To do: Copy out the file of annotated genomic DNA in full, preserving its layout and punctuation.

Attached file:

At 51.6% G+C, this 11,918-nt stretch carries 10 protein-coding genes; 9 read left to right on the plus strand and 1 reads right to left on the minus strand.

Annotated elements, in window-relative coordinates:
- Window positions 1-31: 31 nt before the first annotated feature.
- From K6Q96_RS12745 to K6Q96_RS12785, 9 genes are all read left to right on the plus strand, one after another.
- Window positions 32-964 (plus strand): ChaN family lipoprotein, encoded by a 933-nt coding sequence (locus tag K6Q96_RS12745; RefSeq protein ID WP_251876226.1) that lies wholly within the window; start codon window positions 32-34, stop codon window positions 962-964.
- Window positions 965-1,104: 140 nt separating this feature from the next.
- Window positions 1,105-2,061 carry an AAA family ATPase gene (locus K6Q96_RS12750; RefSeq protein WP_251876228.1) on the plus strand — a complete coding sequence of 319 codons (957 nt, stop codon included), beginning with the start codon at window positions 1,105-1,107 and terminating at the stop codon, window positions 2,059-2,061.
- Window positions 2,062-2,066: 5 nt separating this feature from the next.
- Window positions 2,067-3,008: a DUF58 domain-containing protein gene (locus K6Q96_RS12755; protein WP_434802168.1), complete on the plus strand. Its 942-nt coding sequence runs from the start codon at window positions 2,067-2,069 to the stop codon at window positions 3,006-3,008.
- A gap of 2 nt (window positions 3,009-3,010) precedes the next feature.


At 51.6% G+C, this 11,918-nt stretch carries 10 protein-coding genes; 9 read left to right on the plus strand and 1 reads right to left on the minus strand.

Annotated elements, in window-relative coordinates:
- Window positions 1-31: 31 nt before the first annotated feature.
- From K6Q96_RS12745 to K6Q96_RS12785, 9 genes are all read left to right on the plus strand, one after another.
- Window positions 32-964 (plus strand): ChaN family lipoprotein, encoded by a 933-nt coding sequence (locus tag K6Q96_RS12745; RefSeq protein ID WP_251876226.1) that lies wholly within the window; start codon window positions 32-34, stop codon window positions 962-964.
- Window positions 965-1,104: 140 nt separating this feature from the next.
- Window positions 1,105-2,061 carry an AAA family ATPase gene (locus K6Q96_RS12750; RefSeq protein WP_251876228.1) on the plus strand — a complete coding sequence of 319 codons (957 nt, stop codon included), beginning with the start codon at window positions 1,105-1,107 and terminating at the stop codon, window positions 2,059-2,061.
- Window positions 2,062-2,066: 5 nt separating this feature from the next.
- Window positions 2,067-3,008: a DUF58 domain-containing protein gene (locus K6Q96_RS12755; protein WP_434802168.1), complete on the plus strand. Its 942-nt coding sequence runs from the start codon at window positions 2,067-2,069 to the stop codon at window positions 3,006-3,008.
- A gap of 2 nt (window positions 3,009-3,010) precedes the next feature.